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Memories of My Late Aunt Donna

Paul has four paternal and three maternal aunts. Two maternal aunts are still living in Wisconsin.

Memories of My Late Aunt Donna

Taken around 1949.  From left to right:  cousin Carol, Aunt Donna, Aunt Mary

Taken around 1949. From left to right: cousin Carol, Aunt Donna, Aunt Mary

Donna Schmidt Breu was one of my late mother's younger sisters. My mom had three sisters — Anna more commonly known as Sissy born in 1924, Donna born in 1937, and Mary who came into the world in 1943.

My first impressions of Donna were from 1950 to 1953. Later, I remember Donna from her wedding in 1956 and visits to our farm from 1956 to 1958. Finally, I recall experiences with Donna and her family in the 1960s, 1970s, and 1990s. My last visits with Aunt Donna were in 2002 on the occasion of sister Connie's wedding and in 2004 immediately following dad's passing.

Looking back on all of my visits with Aunt Donna, she comes across as one of my favorite aunts.

Remembering Aunt Donna — 1950–1953

My memories of Aunt Donna start from around 1950. As a six-year-old boy, I remember mom, dad, and my younger sister Bea traveling to Marshfield each summer to spend time with grandma and grandpa.

Their home at 903 N. Walnut Avenue was occupied by six people. (Great-)uncle, grandpa's older brother had a small room off of the kitchen. Uncle Leo had a room on the first floor and aunts Donna and Mary shared an upstairs bedroom.

I spent most of the time playing with Aunt Mary. She is only eight months older than me. Aunt Donna was more like a big sister. On a few occasions, however, I remember Donna playing hopscotch with Mary and reciting rhymes.

Memories of My Late Aunt Donna

Aunt Donna in Marshfield, Wisconsin, during the mid to late-1940s

Aunt Donna in Marshfield, Wisconsin, during the mid to late-1940s

Donna in late 1940s

Donna in late 1940s

Attending Aunt Donna's Wedding in 1956

How can I forget attending Aunt Donna's wedding and wedding reception in 1956! Mom and dad couldn't attend so they sent my sister Bea and me in their places.

The wedding was at the end of May and I recall traveling by train for the first time from Mukwonago to Marshfield. We got to Marshfield early in the morning of the wedding. Someone who I cannot remember met my sister and me at the train station. We were then immediately taken to grandma and grandpa's house.

After taking a glance at Aunt Donna's wedding dress upstairs, everyone went to Saint John's Church a few blocks away for a 9:00 wedding ceremony.

I recall nothing about the wedding ceremony but do remember a little about the reception in the afternoon. My second cousin David a few years older than me was at the bar area. I was in awe at how he was drawing a glass of beer from a just-tapped keg. Later, I fell asleep and was awoken by grandma.

The following morning, Uncle Joe Breu, Donna's new husband, and Aunt Donna gave my sister and me a ride back to Mukwonago in a big Buick. One of Joe's relatives was also in the car and I heard a lot of spoken German on the way back.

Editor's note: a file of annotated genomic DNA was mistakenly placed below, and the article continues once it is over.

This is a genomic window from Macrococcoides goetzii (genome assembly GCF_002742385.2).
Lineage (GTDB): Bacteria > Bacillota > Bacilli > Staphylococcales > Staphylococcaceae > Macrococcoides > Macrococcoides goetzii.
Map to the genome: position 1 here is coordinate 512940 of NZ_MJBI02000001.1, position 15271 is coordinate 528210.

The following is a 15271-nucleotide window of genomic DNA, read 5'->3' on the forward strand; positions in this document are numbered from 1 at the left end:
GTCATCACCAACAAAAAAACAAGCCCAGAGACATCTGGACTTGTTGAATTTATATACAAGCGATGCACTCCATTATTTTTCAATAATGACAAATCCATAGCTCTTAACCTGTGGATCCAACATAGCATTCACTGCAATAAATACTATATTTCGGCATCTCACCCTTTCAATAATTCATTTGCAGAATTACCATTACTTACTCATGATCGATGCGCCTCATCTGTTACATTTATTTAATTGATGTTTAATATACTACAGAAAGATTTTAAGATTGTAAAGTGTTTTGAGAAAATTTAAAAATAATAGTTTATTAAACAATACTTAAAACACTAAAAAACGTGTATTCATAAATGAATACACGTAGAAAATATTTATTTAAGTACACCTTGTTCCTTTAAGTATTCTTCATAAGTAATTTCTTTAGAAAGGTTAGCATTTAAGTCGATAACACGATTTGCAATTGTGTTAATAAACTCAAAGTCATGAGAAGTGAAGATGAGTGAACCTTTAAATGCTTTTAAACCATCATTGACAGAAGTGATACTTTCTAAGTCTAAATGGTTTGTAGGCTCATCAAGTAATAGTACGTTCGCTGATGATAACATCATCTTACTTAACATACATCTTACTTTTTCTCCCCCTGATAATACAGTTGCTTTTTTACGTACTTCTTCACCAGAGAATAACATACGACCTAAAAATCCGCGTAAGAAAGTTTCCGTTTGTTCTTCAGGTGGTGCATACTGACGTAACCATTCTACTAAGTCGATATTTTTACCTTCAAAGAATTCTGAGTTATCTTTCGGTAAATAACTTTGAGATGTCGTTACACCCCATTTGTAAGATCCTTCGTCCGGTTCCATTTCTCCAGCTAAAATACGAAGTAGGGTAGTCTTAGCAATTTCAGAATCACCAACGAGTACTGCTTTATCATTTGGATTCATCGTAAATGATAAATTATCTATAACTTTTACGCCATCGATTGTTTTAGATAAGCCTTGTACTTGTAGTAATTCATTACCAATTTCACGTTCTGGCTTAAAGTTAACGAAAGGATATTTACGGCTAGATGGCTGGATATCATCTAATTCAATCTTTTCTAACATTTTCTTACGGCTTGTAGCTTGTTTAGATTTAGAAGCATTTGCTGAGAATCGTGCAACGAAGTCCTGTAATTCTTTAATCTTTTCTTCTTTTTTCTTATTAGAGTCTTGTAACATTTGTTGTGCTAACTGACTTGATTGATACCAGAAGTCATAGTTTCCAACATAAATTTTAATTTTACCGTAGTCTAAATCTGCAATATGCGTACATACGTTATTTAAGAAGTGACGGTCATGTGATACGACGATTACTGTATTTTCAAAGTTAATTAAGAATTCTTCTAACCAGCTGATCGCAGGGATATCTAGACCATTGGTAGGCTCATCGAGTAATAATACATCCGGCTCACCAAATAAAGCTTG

After I arrived home late in the afternoon, Aunt Donna, Joe. and his relative spent the night in our farmhouse.

Remembering Aunt Donna and Uncle Joe's Visits — 1956–1958

Joe and Donna visited our family twice during the period 1956-1958.

The first visit was in August 1956. Aunt Mary and grandma accompanied Joe and Donna on that trip. They only stayed for one or two nights. Mom, Dad, my younger sisters Bea and Patty, and I were very happy to have company for a change in the house. I still can remember Donna using the phrase, "youse guys" and joking with Aunt Mary that she would have to fry something in snot!

The second visit was in August 1958. We had moved to our farm at Honey Creek and had a new member of the family with the birth of brother Philip in January 1957. On the trip, Uncle Leo, Aunt Mary, grandma, and grandpa accompanied Donna and Joe.

After Joe's Buick pulled into our driveway, I can still recall grandpa pointing to his wet pants and apologizing that he just couldn't hold it.

I also remember showing everyone our horse Polo and scaring the pants off of Uncle Leo.

Mom had to be creative in finding sleeping arrangements for all of our guests. I had to give up my upstairs bedroom and spend the night on a mattress in our upstairs library.

While mom talked with grandma and my two aunts, Uncle Joe, grandpa, and my dad went out to a tavern at night.

Visiting Aunt Donna and Joe in 1967

I didn't see Aunt Donna and Joe all through high school and college. Finally, in 1967, I saw them twice.

A few days before I entered the Navy in June 1967, dad drove our family up to Marshfield to visit grandma. The house on Walnut Avenue was almost empty now compared to the early 1950s. Uncle, grandpa, and Uncle Leo had all passed away. The upstairs had been remodeled into an apartment where Aunt Mary and Uncle Jim were living.

Aunt Donna and Joe were living just outside of Marshfield and running a bar in the small village of Hewitt. As I entered it in the evening, Donna and Joe were tending the bar. After sitting down for a beer, I met Aunt Sissy's husband Lavern, and cousin Darryl. Darryl and I had a good time that night on his motorcycle.